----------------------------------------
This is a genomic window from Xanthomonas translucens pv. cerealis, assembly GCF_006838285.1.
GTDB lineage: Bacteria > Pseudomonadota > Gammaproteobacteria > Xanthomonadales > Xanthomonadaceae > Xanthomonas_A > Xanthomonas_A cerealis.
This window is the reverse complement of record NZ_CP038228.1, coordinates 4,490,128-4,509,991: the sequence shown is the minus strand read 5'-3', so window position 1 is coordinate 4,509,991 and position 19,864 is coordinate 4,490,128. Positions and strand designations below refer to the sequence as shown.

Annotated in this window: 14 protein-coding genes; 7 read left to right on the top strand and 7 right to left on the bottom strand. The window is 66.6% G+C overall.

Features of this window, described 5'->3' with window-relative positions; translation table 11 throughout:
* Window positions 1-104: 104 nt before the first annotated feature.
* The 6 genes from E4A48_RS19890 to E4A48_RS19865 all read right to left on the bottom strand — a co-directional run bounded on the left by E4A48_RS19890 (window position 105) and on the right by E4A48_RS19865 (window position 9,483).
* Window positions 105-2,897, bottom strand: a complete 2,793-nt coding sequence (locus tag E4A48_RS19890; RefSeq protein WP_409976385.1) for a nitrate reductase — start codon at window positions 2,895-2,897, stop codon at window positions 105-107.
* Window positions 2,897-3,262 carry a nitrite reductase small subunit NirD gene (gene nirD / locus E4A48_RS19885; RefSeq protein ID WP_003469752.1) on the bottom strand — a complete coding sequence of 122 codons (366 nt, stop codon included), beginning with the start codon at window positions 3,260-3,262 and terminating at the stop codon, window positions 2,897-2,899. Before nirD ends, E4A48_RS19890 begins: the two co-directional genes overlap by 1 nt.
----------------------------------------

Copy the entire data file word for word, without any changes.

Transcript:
This is a genomic window from Xanthomonas translucens pv. cerealis, assembly GCF_006838285.1.
GTDB lineage: Bacteria > Pseudomonadota > Gammaproteobacteria > Xanthomonadales > Xanthomonadaceae > Xanthomonas_A > Xanthomonas_A cerealis.
This window is the reverse complement of record NZ_CP038228.1, coordinates 4,490,128-4,509,991: the sequence shown is the minus strand read 5'-3', so window position 1 is coordinate 4,509,991 and position 19,864 is coordinate 4,490,128. Positions and strand designations below refer to the sequence as shown.

Annotated in this window: 14 protein-coding genes; 7 read left to right on the top strand and 7 right to left on the bottom strand. The window is 66.6% G+C overall.

Features of this window, described 5'->3' with window-relative positions; translation table 11 throughout:
* Window positions 1-104: 104 nt before the first annotated feature.
* The 6 genes from E4A48_RS19890 to E4A48_RS19865 all read right to left on the bottom strand — a co-directional run bounded on the left by E4A48_RS19890 (window position 105) and on the right by E4A48_RS19865 (window position 9,483).
* Window positions 105-2,897, bottom strand: a complete 2,793-nt coding sequence (locus tag E4A48_RS19890; RefSeq protein WP_409976385.1) for a nitrate reductase — start codon at window positions 2,895-2,897, stop codon at window positions 105-107.
* Window positions 2,897-3,262 carry a nitrite reductase small subunit NirD gene (gene nirD / locus E4A48_RS19885; RefSeq protein ID WP_003469752.1) on the bottom strand — a complete coding sequence of 122 codons (366 nt, stop codon included), beginning with the start codon at window positions 3,260-3,262 and terminating at the stop codon, window positions 2,897-2,899. Before nirD ends, E4A48_RS19890 begins: the two co-directional genes overlap by 1 nt.